Functional connectivity of brain structures correlates with treatment outcome in major depressive disorder

F. Andrew Kozel, Uma Rao, Hanzhang Lu, Paul A. Nakonezny, Bruce Grannemann, Tamara McGregor, Paul E. Croarkin, Kimberly S. Mapes, Carol A. Tamminga, Madhukar H. Trivedi

Research output: Contribution to journalArticlepeer-review

39 Scopus citations


Identifying biosignatures to assess the probability of response to an antidepressant for patients with major depressive disorder (MDD) is critically needed. Functional connectivity MRI (fcMRI) offers the promise to provide such a measure. Previous work with fcMRI demonstrated that the correlation in signal from one region to another is a measure of functional connectivity. In this pilot work, a baseline non-task fcMRI was acquired in 14 adults with MDD who were free of all medications. Participants were then treated for 8 weeks with an antidepressant and then clinically re-evaluated. Probabilistic anatomic regions of interest (ROI) were defined for 16 brain regions (eight for each hemisphere) previously identified as being important in mood disorders. These ROIs were used to determine mean time courses for each individual's baseline non-task fcMRI. The correlations in time courses between 16 brain regions were calculated. These calculated correlations were considered to signify measures of functional connectivity. The degree of connectivity for each participant was correlated with treatment outcome. Among 13 participants with 8 weeks follow-up data, connectivity measures in several regions, especially the subcallosal cortex, were highly correlated with treatment outcome. These connectivity measures could provide a means to evaluate how likely a patient is to respond to an antidepressant treatment. Further work using larger samples is required to confirm these findings and to assess if measures of functional connectivity can be used to predict differential outcomes between antidepressant treatments.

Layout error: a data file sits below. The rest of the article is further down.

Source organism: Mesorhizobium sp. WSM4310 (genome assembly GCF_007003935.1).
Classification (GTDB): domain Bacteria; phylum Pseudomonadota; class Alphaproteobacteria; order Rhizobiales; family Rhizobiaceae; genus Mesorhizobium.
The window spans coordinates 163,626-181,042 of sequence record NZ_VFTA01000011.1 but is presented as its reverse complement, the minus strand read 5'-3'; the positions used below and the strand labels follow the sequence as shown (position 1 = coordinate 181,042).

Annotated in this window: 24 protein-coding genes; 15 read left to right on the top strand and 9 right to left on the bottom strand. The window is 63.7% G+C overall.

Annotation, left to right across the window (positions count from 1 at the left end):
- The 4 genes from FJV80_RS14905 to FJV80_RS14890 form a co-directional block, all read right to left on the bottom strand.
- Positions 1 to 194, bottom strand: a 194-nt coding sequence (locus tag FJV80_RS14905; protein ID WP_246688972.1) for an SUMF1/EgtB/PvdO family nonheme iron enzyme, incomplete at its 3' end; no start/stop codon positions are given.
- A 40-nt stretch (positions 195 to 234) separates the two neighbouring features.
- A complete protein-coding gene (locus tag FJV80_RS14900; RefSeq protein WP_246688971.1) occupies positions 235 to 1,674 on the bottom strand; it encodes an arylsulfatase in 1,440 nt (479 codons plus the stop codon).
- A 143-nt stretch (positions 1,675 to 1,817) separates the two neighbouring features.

Original languageEnglish (US)
Article numberArticle 7
JournalFrontiers in Psychiatry
Issue numberMAR
StatePublished - 2011


  • Antidepressant
  • Connectivity
  • Functional MRI
  • Major depressive disorder
  • Non-task fcmri
  • Treatment prediction

ASJC Scopus subject areas

  • Psychiatry and Mental health


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